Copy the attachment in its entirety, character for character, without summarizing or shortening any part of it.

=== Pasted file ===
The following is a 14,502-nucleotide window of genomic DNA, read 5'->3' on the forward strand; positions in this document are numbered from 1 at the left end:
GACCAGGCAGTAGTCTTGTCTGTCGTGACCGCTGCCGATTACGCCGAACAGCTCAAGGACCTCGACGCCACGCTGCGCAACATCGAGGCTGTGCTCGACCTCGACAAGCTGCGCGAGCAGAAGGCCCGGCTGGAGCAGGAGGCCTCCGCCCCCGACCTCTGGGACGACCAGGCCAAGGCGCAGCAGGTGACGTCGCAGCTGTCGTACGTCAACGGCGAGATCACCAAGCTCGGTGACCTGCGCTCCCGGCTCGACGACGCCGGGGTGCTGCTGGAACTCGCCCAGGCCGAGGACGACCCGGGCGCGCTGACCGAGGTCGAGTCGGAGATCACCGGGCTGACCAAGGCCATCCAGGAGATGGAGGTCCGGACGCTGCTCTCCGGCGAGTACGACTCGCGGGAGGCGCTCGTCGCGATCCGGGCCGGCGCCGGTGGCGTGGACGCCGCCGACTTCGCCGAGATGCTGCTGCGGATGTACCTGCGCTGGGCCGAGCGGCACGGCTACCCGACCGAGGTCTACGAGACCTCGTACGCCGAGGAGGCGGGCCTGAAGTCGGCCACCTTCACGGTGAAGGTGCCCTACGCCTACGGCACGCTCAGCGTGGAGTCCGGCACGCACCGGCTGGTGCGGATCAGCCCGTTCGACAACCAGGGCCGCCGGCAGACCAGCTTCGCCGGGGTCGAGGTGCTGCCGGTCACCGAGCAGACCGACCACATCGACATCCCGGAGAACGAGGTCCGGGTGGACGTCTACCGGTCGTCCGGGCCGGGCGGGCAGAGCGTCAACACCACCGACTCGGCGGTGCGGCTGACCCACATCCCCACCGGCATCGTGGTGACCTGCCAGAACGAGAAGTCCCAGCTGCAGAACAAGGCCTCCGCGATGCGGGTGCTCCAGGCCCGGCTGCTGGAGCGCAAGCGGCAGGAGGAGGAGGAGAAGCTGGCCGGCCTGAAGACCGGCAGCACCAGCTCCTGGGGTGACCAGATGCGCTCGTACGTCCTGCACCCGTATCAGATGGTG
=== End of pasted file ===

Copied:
The following is a 14,502-nucleotide window of genomic DNA, read 5'->3' on the forward strand; positions in this document are numbered from 1 at the left end:
GACCAGGCAGTAGTCTTGTCTGTCGTGACCGCTGCCGATTACGCCGAACAGCTCAAGGACCTCGACGCCACGCTGCGCAACATCGAGGCTGTGCTCGACCTCGACAAGCTGCGCGAGCAGAAGGCCCGGCTGGAGCAGGAGGCCTCCGCCCCCGACCTCTGGGACGACCAGGCCAAGGCGCAGCAGGTGACGTCGCAGCTGTCGTACGTCAACGGCGAGATCACCAAGCTCGGTGACCTGCGCTCCCGGCTCGACGACGCCGGGGTGCTGCTGGAACTCGCCCAGGCCGAGGACGACCCGGGCGCGCTGACCGAGGTCGAGTCGGAGATCACCGGGCTGACCAAGGCCATCCAGGAGATGGAGGTCCGGACGCTGCTCTCCGGCGAGTACGACTCGCGGGAGGCGCTCGTCGCGATCCGGGCCGGCGCCGGTGGCGTGGACGCCGCCGACTTCGCCGAGATGCTGCTGCGGATGTACCTGCGCTGGGCCGAGCGGCACGGCTACCCGACCGAGGTCTACGAGACCTCGTACGCCGAGGAGGCGGGCCTGAAGTCGGCCACCTTCACGGTGAAGGTGCCCTACGCCTACGGCACGCTCAGCGTGGAGTCCGGCACGCACCGGCTGGTGCGGATCAGCCCGTTCGACAACCAGGGCCGCCGGCAGACCAGCTTCGCCGGGGTCGAGGTGCTGCCGGTCACCGAGCAGACCGACCACATCGACATCCCGGAGAACGAGGTCCGGGTGGACGTCTACCGGTCGTCCGGGCCGGGCGGGCAGAGCGTCAACACCACCGACTCGGCGGTGCGGCTGACCCACATCCCCACCGGCATCGTGGTGACCTGCCAGAACGAGAAGTCCCAGCTGCAGAACAAGGCCTCCGCGATGCGGGTGCTCCAGGCCCGGCTGCTGGAGCGCAAGCGGCAGGAGGAGGAGGAGAAGCTGGCCGGCCTGAAGACCGGCAGCACCAGCTCCTGGGGTGACCAGATGCGCTCGTACGTCCTGCACCCGTATCAGATGGTG